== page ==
King of Kings
King of Kings was a title claimed by two of Arda's major tyrants: Sauron, the great subversive power-hungry Maia, and Ar-Pharazôn, the power-hungry last King of Númenor.
History[edit | edit source]
During the Black Years, when his empire encompassed large parts of Middle-earth, Sauron proclaimed himself "King of Kings", demanding god-like deference from his great following among Men; and attacked the cities of the Númenóreans, which were located close to the coasts of Middle-earth and announced that he would drive the Númenóreans into the sea. This incensed Ar-Pharazôn who decided to force Sauron to become his vassal by force.
Ar-Pharazôn sailed with a great armada to Middle-earth, set up a camp with his mighty army and sent envoys to Sauron demanding him to come and to swear fealty to him. When Sauron realized that he could not prevail be force, he decided to use manipulation and came and swore featly to Ar-Pharazôn. Ar-Pharazôn took Sauron with him back to Númenor as a hostage, but Sauron managed to gain the trust of Ar-Pharazôn and to become the closest counsellor of the king to whom he referred as the "King of Kings". Ultimately Sauron succeeded in convincing Ar-Pharazôn who feared death that breaking the Ban of the Valar and living in Aman would grant him immortality. When a Númenórean armada saild to Aman and an army landed the Valar asked Ilúvatar to intervene and the island of Númenor sank below the waves, the armada fell into an abyss and their army was buried under collapsing hills in Aman.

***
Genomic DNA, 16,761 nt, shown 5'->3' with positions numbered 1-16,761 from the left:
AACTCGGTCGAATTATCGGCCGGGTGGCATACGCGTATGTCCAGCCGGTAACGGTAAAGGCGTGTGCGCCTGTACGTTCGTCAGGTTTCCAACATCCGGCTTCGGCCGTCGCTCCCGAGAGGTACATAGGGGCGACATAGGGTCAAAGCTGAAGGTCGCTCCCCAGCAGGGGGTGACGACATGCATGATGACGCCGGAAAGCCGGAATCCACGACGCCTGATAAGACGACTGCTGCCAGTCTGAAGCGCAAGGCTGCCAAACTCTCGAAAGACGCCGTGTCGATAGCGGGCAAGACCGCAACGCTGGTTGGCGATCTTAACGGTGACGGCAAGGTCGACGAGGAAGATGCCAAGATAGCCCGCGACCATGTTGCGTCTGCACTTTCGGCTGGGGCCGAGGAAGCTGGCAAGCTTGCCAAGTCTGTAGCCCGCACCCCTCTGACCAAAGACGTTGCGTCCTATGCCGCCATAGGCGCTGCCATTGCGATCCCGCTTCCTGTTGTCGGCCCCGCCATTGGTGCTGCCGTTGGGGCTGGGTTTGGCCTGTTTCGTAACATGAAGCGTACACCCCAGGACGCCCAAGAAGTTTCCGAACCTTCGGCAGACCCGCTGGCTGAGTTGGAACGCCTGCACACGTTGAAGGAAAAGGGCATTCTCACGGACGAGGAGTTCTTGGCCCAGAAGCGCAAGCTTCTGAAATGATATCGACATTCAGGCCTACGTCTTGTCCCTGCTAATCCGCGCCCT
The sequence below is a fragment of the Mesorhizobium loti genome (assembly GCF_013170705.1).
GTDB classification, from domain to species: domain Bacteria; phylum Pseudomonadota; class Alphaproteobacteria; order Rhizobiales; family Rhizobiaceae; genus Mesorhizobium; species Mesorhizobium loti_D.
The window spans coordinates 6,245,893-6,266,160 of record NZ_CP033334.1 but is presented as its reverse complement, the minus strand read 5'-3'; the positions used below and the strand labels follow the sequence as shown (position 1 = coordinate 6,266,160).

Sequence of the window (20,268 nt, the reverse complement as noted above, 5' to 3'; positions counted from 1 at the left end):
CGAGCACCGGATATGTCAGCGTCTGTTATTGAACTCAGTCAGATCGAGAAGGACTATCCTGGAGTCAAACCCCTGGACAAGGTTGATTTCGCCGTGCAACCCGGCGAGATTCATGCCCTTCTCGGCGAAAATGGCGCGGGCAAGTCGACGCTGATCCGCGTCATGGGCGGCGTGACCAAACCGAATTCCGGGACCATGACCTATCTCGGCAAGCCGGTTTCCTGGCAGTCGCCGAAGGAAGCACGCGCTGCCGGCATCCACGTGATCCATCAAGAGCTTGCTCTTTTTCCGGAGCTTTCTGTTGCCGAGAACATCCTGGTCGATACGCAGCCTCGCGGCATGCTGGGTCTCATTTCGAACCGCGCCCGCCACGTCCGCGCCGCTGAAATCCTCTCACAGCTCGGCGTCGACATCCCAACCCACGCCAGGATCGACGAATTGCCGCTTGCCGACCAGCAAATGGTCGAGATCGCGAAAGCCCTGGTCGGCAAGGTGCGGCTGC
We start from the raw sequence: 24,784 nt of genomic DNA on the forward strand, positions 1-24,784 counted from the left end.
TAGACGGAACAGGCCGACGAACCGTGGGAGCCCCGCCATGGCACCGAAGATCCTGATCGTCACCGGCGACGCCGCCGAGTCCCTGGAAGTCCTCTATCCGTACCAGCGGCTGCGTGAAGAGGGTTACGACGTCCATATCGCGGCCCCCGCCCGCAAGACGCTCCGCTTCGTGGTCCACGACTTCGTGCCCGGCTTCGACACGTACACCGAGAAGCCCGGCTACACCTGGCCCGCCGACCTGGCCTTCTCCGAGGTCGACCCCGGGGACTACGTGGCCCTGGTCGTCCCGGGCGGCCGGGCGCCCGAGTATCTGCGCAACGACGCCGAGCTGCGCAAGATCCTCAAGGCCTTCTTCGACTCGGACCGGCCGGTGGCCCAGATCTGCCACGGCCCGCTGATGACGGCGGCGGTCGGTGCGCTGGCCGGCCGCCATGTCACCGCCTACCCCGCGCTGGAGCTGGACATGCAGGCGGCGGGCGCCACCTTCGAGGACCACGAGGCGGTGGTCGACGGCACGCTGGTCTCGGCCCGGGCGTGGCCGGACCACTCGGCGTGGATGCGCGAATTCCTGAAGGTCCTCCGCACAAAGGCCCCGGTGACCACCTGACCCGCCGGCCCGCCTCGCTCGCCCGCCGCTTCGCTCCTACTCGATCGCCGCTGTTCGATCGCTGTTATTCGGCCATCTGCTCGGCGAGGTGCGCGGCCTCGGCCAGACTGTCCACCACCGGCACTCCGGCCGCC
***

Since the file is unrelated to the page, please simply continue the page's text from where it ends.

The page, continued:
- ↑ J.R.R. Tolkien, Christopher Tolkien (ed.), The Silmarillion, "From a Letter by J.R.R. Tolkien to Milton Waldman"
- ↑ J.R.R. Tolkien; Humphrey Carpenter, Christopher Tolkien (eds.), The Letters of J.R.R. Tolkien, Letter 131, (undated, written late 1951)
- ↑ J.R.R. Tolkien, Christopher Tolkien (ed.), The Silmarillion, "Of the Rings of Power and the Third Age"
- ↑ 4.0 4.1 J.R.R. Tolkien, Christopher Tolkien (ed.), The Silmarillion, "Akallabêth: The Downfall of Númenor"